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Capitalising on Socialism

Capalising on Socialism

In the early days of my venture into the study of political theory, perhaps naively, in a trademark sitting-on-the-fence stance, I considered I would be in favour of a society which was ‘capitalist with a socialist smile’. For the stereotypes with which these opposing camps are identified, including in the eyes of those with capitalist leanings, capitalism is demonised, in the sense it is seen to be an uncaring way to organise society even if it is in truth a more efficient way to run the economy.

If we focus on the stereotypes for a moment, capitalism is seen to promote entrepreneurial success, but, the socialist will argue, neglects to reverse the fortunes of poorer sections of society (and some capitalists will agree with this, however claim it cannot be helped for the sake of a thriving economy.) The stereotype which comes down hard on the capitalist view implies it sustains a society in which ‘to those who have more will come’, or ‘money follows money’. Meanwhile socialism is perceived as redistributing wealth around the country fairly, compensating for disproportionately rewarded labour, but at the expense of wealth creation, since the competitive aspect of industry is lost, there being little incentive to work harder than ones neighbour when it is all distributed equally in any event.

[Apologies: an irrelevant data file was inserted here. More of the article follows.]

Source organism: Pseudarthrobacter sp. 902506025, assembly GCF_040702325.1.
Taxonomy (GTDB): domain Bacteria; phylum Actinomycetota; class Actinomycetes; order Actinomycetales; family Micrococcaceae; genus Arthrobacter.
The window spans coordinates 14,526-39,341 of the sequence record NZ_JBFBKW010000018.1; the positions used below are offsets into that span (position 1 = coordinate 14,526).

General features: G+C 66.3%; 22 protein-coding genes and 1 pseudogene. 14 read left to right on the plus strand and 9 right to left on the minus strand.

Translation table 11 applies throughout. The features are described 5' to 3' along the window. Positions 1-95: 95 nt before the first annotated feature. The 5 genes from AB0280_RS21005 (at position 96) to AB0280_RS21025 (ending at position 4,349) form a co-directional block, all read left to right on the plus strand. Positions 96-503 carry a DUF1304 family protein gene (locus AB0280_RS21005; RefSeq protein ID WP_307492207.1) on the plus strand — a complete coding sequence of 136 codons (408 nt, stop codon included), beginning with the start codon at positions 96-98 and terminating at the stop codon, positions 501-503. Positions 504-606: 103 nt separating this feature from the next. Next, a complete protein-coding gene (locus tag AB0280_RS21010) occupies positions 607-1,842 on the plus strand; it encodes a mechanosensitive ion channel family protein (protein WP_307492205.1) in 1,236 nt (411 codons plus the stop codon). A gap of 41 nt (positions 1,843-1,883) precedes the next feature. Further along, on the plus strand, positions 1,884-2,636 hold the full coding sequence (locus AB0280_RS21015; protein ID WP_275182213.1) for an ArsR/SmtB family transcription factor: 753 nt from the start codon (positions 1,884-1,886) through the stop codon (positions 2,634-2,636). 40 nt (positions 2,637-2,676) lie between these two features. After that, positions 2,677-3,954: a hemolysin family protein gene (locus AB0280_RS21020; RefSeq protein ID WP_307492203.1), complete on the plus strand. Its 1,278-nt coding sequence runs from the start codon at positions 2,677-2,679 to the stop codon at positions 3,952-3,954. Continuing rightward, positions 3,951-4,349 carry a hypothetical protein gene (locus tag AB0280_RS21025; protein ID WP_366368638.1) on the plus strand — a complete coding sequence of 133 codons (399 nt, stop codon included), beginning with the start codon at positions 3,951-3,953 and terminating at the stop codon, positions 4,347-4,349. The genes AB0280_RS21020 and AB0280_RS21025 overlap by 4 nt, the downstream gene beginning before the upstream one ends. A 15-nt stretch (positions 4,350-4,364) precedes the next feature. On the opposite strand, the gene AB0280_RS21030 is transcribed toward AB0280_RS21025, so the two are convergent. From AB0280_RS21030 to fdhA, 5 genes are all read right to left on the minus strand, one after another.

I’m concentrating on the theory, because in practice I don’t think we can say either ideology has been proven successful or brought to its ideal despite what economists say about socialism having failed and had its day, or capitalism being said to be the reason for the ever-persistent chasm between rich and poor. There is something positive to be said about both stereotypes, and I can’t be the first to say ‘why can’t we have a balance?’ I assume the capitalist who cares would argue wealth trickles down and makes for a better society seeing as there is more wealth to trickle. But even if a communist or socialist utopia is an impossible dream, I wonder whether certain elements are still in some sense something to aim at, as a scientist might aim to create a clock which keeps time precisely with no room for error, even though this may be a physical impossibility. On the other hand, the strict socialist might concede it is unrealistic to force equality upon society as a whole with immediacy; and real incentives, a huge factor in business, depend upon the inequality of reward in some respects.